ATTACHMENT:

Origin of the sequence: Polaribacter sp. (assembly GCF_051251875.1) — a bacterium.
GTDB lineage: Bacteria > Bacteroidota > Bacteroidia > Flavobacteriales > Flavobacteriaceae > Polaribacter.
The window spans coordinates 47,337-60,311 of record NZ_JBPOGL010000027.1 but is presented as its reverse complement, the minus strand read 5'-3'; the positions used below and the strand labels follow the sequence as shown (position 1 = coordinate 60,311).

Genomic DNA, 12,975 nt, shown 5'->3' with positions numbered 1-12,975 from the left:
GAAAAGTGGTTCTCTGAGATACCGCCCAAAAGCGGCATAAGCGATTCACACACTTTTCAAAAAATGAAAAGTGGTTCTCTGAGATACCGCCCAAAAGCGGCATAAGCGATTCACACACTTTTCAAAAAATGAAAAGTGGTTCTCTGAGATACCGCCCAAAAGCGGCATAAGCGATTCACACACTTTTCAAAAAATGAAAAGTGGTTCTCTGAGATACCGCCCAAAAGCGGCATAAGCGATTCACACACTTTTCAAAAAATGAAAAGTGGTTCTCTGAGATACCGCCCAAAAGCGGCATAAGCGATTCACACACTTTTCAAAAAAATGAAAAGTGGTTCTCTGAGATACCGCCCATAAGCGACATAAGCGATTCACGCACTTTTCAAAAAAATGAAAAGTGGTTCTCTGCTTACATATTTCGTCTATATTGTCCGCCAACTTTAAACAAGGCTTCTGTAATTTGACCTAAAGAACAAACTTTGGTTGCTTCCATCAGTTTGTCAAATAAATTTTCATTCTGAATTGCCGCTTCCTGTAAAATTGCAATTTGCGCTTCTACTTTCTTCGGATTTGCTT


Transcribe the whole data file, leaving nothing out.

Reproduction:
Origin of the sequence: Polaribacter sp. (assembly GCF_051251875.1) — a bacterium.
GTDB lineage: Bacteria > Bacteroidota > Bacteroidia > Flavobacteriales > Flavobacteriaceae > Polaribacter.
The window spans coordinates 47,337-60,311 of record NZ_JBPOGL010000027.1 but is presented as its reverse complement, the minus strand read 5'-3'; the positions used below and the strand labels follow the sequence as shown (position 1 = coordinate 60,311).

Genomic DNA, 12,975 nt, shown 5'->3' with positions numbered 1-12,975 from the left:
GAAAAGTGGTTCTCTGAGATACCGCCCAAAAGCGGCATAAGCGATTCACACACTTTTCAAAAAATGAAAAGTGGTTCTCTGAGATACCGCCCAAAAGCGGCATAAGCGATTCACACACTTTTCAAAAAATGAAAAGTGGTTCTCTGAGATACCGCCCAAAAGCGGCATAAGCGATTCACACACTTTTCAAAAAATGAAAAGTGGTTCTCTGAGATACCGCCCAAAAGCGGCATAAGCGATTCACACACTTTTCAAAAAATGAAAAGTGGTTCTCTGAGATACCGCCCAAAAGCGGCATAAGCGATTCACACACTTTTCAAAAAAATGAAAAGTGGTTCTCTGAGATACCGCCCATAAGCGACATAAGCGATTCACGCACTTTTCAAAAAAATGAAAAGTGGTTCTCTGCTTACATATTTCGTCTATATTGTCCGCCAACTTTAAACAAGGCTTCTGTAATTTGACCTAAAGAACAAACTTTGGTTGCTTCCATCAGTTTGTCAAATAAATTTTCATTCTGAATTGCCGCTTCCTGTAAAATTGCAATTTGCGCTTCTACTTTCTTCGGATTTGCTT